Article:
Do I have to file a self-assessment tax return? 

About 12 million people are expected to file a self-assessment tax return each year. While it is predominantly seen as something that self-employed workers have to do, there are many people in regular employment who are also required to file a tax return. 

It largely comes down to whether you receive some form of income that is not taxed at the source. As a result, alongside the self-employed, those who receive an income from renting out property or who make large amounts of money from investments (which aren’t held in an ISA) will also have to file a return.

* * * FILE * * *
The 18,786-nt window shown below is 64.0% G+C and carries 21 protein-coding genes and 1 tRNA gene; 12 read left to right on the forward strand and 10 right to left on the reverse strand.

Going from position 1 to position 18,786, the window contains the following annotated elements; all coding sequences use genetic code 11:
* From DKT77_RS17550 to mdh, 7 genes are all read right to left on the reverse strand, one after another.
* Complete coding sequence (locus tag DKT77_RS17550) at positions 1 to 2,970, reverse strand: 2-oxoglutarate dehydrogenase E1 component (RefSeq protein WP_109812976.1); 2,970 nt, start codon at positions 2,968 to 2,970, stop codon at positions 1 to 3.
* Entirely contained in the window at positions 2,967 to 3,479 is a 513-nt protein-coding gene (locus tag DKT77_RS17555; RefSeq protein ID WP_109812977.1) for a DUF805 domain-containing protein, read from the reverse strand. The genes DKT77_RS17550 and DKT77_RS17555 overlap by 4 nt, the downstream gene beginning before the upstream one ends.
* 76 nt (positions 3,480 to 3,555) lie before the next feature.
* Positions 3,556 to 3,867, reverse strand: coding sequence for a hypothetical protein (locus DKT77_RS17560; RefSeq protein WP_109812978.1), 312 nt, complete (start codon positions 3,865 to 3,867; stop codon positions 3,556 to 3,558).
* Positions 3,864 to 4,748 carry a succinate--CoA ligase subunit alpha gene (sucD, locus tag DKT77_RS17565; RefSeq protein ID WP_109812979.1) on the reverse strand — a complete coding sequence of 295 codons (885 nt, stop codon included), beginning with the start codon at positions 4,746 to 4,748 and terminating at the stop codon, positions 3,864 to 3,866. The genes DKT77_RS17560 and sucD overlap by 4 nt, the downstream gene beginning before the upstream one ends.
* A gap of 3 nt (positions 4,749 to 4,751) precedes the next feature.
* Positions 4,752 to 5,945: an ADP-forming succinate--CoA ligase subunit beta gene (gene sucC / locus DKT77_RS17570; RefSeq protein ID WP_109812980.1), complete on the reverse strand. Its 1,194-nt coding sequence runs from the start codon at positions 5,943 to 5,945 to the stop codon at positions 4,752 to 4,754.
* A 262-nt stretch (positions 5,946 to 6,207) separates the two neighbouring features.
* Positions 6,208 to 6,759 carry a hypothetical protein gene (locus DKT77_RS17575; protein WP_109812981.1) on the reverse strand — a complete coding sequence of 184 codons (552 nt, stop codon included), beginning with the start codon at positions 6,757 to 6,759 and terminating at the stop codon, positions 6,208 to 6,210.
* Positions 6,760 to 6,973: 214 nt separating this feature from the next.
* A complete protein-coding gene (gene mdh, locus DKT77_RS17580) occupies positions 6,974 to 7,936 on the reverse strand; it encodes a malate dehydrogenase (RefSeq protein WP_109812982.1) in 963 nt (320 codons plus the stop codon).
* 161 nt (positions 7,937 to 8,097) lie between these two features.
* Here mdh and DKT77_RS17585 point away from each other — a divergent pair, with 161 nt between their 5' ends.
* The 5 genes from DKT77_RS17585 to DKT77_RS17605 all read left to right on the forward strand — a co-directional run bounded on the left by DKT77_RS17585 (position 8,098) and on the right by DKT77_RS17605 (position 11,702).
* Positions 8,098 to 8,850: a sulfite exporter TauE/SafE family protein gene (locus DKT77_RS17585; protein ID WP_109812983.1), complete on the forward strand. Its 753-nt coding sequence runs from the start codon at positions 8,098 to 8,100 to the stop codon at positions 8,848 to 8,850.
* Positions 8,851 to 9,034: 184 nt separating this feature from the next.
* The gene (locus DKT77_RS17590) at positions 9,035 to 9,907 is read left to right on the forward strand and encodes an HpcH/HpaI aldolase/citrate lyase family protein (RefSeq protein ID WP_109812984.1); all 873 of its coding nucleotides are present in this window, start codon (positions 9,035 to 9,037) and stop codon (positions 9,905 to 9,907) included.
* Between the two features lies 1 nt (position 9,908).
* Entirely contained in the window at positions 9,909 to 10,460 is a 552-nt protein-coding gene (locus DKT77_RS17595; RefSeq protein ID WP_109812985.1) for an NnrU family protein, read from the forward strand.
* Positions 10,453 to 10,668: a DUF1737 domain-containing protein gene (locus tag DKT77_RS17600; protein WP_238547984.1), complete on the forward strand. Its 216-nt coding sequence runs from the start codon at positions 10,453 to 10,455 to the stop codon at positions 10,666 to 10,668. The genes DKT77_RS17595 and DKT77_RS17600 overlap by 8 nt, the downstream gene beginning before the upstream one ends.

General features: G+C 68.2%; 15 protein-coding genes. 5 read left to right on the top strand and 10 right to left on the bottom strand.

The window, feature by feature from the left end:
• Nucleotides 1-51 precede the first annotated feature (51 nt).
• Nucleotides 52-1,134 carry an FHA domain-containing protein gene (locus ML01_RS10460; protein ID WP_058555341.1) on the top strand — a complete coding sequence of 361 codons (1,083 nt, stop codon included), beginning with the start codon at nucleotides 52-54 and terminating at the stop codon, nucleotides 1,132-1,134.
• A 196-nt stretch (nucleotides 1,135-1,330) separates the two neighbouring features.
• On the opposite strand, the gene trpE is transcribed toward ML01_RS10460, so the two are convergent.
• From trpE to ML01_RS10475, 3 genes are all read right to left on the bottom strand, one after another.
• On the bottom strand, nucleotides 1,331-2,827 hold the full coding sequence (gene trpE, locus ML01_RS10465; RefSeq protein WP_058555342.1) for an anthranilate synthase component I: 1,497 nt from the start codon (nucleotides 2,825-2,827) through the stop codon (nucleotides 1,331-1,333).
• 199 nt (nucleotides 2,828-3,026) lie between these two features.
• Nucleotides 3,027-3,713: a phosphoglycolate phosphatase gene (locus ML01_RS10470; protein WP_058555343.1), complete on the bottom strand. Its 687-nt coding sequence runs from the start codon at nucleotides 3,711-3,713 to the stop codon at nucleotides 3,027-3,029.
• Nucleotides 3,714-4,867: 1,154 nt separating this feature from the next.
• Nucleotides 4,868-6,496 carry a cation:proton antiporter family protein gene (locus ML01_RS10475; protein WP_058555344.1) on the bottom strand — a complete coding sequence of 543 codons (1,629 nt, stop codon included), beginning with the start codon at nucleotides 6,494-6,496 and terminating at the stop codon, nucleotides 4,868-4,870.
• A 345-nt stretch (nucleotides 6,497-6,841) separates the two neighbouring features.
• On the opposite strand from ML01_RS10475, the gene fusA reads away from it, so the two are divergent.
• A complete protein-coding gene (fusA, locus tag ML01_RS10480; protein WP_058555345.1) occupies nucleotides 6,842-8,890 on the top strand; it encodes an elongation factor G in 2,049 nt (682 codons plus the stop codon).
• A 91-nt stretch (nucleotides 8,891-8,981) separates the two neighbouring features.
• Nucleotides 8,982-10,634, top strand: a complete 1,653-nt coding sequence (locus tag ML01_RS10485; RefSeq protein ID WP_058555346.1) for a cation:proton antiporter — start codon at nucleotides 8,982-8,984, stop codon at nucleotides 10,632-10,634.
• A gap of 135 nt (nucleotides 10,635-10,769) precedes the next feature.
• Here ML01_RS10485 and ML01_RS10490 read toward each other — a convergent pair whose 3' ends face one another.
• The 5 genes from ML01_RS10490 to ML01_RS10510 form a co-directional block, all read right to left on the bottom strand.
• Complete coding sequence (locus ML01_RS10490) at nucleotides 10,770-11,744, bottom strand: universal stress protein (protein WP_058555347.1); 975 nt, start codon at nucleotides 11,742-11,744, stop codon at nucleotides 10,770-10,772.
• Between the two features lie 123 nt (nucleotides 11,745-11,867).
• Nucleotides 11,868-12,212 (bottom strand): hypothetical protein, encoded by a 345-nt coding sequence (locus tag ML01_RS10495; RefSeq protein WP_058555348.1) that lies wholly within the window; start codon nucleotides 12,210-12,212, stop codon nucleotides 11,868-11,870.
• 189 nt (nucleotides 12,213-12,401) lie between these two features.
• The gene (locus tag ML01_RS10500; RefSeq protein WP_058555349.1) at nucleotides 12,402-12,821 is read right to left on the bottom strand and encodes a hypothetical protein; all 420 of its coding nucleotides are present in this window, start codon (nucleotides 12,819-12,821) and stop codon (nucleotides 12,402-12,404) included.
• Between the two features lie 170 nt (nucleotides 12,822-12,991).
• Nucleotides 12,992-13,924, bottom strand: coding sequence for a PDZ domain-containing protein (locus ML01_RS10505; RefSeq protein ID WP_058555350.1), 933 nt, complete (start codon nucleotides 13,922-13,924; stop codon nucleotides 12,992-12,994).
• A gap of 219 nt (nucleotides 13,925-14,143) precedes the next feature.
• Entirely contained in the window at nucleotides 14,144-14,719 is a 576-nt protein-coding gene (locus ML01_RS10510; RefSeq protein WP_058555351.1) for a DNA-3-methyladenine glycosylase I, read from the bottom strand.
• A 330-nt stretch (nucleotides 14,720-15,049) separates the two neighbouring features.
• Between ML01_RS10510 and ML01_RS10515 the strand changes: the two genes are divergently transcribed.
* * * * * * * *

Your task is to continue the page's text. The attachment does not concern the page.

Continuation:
So too will those who need to pay capital gains tax after profiting from the sale of an asset, or who earn an income from abroad. 

Other examples include people that earn more than £50,000 and need to repay some of the child benefit they have received, and higher or additional-rate taxpayers who want to claim extra tax relief on their pension contributions. 

About 96% of people filing a tax return choose to do so online, while 4% submit a paper return.  

Registering to file a self-assessment tax return 

You will need to register with HMRC in order to file a self-assessment tax return. This must be done by 5 October for the following tax year.  

You can do this online through the website, after which you will be sent a unique taxpayer reference through the post. Activation details for the government’s Gateway platform will also be posted to you; the Gateway is used for filing an online tax return.